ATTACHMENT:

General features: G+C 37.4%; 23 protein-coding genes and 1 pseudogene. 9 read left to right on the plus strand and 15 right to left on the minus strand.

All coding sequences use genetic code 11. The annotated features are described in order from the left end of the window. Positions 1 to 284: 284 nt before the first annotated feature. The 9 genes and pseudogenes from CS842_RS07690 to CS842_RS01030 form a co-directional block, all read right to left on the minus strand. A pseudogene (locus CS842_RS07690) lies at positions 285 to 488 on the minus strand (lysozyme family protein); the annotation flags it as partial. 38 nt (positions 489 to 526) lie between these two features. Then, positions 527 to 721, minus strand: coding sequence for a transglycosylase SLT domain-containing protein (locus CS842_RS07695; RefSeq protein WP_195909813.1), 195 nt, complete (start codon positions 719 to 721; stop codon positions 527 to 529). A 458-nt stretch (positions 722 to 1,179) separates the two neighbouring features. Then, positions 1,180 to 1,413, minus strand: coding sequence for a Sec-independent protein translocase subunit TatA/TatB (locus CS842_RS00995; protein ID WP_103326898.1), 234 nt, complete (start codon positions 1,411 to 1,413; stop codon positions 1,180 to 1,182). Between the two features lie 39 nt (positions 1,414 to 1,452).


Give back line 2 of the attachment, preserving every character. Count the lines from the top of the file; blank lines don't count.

All coding sequences use genetic code 11. The annotated features are described in order from the left end of the window. Positions 1 to 284: 284 nt before the first annotated feature. The 9 genes and pseudogenes from CS842_RS07690 to CS842_RS01030 form a co-directional block, all read right to left on the minus strand. A pseudogene (locus CS842_RS07690) lies at positions 285 to 488 on the minus strand (lysozyme family protein); the annotation flags it as partial. 38 nt (positions 489 to 526) lie between these two features. Then, positions 527 to 721, minus strand: coding sequence for a transglycosylase SLT domain-containing protein (locus CS842_RS07695; RefSeq protein WP_195909813.1), 195 nt, complete (start codon positions 719 to 721; stop codon positions 527 to 529). A 458-nt stretch (positions 722 to 1,179) separates the two neighbouring features. Then, positions 1,180 to 1,413, minus strand: coding sequence for a Sec-independent protein translocase subunit TatA/TatB (locus CS842_RS00995; protein ID WP_103326898.1), 234 nt, complete (start codon positions 1,411 to 1,413; stop codon positions 1,180 to 1,182). Between the two features lie 39 nt (positions 1,414 to 1,452).